The nice thing of doing GL with JUCE, other than having a widget kit (as opposed to SDL) is that you can use all of the 2D rendering features of JUCE by rendering them to textures. Thus, you’ll get decent font and text support without having to deal with freetype. i.e. you get easy justification, formatting and font loading. Also, you’ll get more than your basic lines and gl polys for drawing. And, of course, you’ll get super easy image/texture loading for gif’s, png’s and jpg’s. Never mind that you also get filesystem access, XML, etc.
Another thing to keep in mind is that JUCE does not do real full screen. You’ll have to go to native code for that, but it isn’t that complicated (at least in OS X, since it requires about 6 lines of code). If you want full screen, you’ll want to add your OpenGLComponent directly to the Desktop, and then change resolutions and enable full screen mode.
Hope that helps,
I just have a couple of questions (and sorry if this thread its so old):
- You could upload your files or tell us how you achieve this? and:
- Is there an possibility to change the event dispatching thread priority to achieve more fluid (and less sluggish) animations using Juce (not only to GL components, but all kind of animations)?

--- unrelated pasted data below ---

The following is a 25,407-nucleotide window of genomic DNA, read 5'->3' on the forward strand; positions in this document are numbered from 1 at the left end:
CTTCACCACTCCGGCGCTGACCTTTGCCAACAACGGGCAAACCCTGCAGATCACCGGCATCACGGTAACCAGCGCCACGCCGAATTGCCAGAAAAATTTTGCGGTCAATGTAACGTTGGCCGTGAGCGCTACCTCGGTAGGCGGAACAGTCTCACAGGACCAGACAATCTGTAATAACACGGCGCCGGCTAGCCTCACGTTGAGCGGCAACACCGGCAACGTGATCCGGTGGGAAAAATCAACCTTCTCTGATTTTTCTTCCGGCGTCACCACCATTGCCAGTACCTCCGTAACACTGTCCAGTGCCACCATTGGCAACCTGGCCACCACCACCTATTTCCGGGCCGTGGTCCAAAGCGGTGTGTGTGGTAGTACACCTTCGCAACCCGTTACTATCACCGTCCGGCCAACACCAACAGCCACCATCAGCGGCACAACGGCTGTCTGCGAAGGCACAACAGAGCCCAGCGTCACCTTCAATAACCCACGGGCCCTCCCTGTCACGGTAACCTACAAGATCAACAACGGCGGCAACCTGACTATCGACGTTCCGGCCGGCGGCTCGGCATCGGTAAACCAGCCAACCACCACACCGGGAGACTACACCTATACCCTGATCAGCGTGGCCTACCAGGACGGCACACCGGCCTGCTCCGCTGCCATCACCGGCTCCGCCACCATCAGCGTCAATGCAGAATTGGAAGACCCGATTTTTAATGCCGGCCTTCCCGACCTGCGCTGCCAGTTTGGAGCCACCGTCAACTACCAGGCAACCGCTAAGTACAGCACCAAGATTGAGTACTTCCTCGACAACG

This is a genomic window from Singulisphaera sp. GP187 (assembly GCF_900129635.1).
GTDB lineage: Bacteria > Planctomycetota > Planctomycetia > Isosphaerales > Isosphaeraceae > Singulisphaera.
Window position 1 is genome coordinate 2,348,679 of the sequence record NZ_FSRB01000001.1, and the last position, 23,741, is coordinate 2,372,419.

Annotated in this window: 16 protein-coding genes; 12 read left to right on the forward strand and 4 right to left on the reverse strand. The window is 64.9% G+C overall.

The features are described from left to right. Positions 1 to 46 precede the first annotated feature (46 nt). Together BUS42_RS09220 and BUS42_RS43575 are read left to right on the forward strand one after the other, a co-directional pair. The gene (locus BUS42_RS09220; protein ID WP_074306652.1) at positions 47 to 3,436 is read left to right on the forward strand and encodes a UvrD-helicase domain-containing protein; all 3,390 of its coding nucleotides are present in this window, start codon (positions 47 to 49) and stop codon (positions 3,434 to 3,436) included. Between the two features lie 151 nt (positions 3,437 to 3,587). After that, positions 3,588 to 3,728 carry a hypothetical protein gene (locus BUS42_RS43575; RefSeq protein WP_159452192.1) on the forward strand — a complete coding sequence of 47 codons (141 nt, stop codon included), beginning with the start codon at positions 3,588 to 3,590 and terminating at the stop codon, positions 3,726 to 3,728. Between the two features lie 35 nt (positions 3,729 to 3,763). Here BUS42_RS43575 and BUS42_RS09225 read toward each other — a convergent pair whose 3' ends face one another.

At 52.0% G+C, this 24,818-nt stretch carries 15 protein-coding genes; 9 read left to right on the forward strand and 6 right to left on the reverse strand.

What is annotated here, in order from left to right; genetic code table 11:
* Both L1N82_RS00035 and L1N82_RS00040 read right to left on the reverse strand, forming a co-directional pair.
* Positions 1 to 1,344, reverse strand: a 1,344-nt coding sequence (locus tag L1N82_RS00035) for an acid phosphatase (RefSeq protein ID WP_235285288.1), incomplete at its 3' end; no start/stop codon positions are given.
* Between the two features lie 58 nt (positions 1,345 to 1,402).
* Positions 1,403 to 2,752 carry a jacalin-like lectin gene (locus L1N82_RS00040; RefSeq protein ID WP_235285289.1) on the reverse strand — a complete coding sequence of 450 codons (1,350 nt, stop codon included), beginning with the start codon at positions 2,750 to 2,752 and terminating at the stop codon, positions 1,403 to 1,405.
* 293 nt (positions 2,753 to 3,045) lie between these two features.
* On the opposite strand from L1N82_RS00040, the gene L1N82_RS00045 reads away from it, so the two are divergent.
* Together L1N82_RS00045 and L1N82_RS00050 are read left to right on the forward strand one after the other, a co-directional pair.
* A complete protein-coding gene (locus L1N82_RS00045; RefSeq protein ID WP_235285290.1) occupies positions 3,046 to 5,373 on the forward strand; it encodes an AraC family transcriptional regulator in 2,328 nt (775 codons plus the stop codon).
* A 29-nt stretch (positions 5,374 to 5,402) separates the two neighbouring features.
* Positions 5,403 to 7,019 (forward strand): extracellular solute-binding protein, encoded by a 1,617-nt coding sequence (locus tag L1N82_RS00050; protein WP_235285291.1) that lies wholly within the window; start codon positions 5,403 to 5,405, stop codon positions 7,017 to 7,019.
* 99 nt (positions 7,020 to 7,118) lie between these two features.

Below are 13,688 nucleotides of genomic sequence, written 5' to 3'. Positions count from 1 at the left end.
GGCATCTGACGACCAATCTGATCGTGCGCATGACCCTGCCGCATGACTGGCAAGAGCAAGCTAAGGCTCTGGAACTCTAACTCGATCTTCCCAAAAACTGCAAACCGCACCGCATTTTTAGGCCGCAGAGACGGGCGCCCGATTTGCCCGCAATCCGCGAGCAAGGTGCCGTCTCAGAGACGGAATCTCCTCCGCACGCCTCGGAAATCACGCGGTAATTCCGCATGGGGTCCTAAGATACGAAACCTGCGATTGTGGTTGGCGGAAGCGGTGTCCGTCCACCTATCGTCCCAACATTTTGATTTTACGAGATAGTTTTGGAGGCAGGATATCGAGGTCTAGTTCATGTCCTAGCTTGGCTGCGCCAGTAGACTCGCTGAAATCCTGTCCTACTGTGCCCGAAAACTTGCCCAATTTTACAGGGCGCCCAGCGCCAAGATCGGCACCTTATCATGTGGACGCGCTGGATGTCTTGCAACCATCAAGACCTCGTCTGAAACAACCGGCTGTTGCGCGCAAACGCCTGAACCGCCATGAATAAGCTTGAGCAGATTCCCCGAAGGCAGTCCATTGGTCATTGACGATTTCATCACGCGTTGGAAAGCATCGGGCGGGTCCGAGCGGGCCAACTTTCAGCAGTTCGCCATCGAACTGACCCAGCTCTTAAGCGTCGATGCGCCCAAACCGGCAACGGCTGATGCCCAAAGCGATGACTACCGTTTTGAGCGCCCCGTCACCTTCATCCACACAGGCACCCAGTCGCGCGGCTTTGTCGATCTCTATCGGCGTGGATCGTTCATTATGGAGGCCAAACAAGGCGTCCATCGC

- Its possible to you tell us how you get that behaviour?
I appreciate if someone help me (and help to all the community) to clarify these doubt.
This thread is actually way out-of-date… Juce certainly does do full-screen now! See the Desktop class for that.
Indeed. I’ll see the Desktop class, but: What about the animation FPS in any kind of component (GL or not)? I’ts possible to tweak the render mechanism to improve the animations fluidity?
You can make it repaint as often as you like.
Are you actually having problems with it, or have you just read some FUD about this somewhere?
You can make it repaint as often as you like.
Are you actually having problems with it, or have you just read some FUD about this somewhere?[/quote]
Firt of all, thanks Jules for reply this old thread.
Second: I see the JuceDemo app and all animations are not very fluid. I think Juce have a parameter to regulate the resources needed to render. For example, the OGL demo (the cube that rotate) have 30 FPS max (just a rapid guess). My computer its quite fast and render the new games (with all te details and effects) at 60 FPS (using DirectX9 and OpenGL 2.1), so in contrast whith these games, the fluidity of animation of the GL JuceDemo it very poor. And no just the animation of GL components, the animation of the normal components have the same FPS that the GL ones. So i think that the problem origin its very simple to solve, because it’s just a tweak to make or parameter to modify. I’m are right?
Third: Sorry for my ruggish english. My maternal language its spanish!
Well, don’t use the demo as any kind of benchmark - it was never intended to have smooth animation, and I just chose random values for the repaint intervals, rather than worrying about how fast it goes.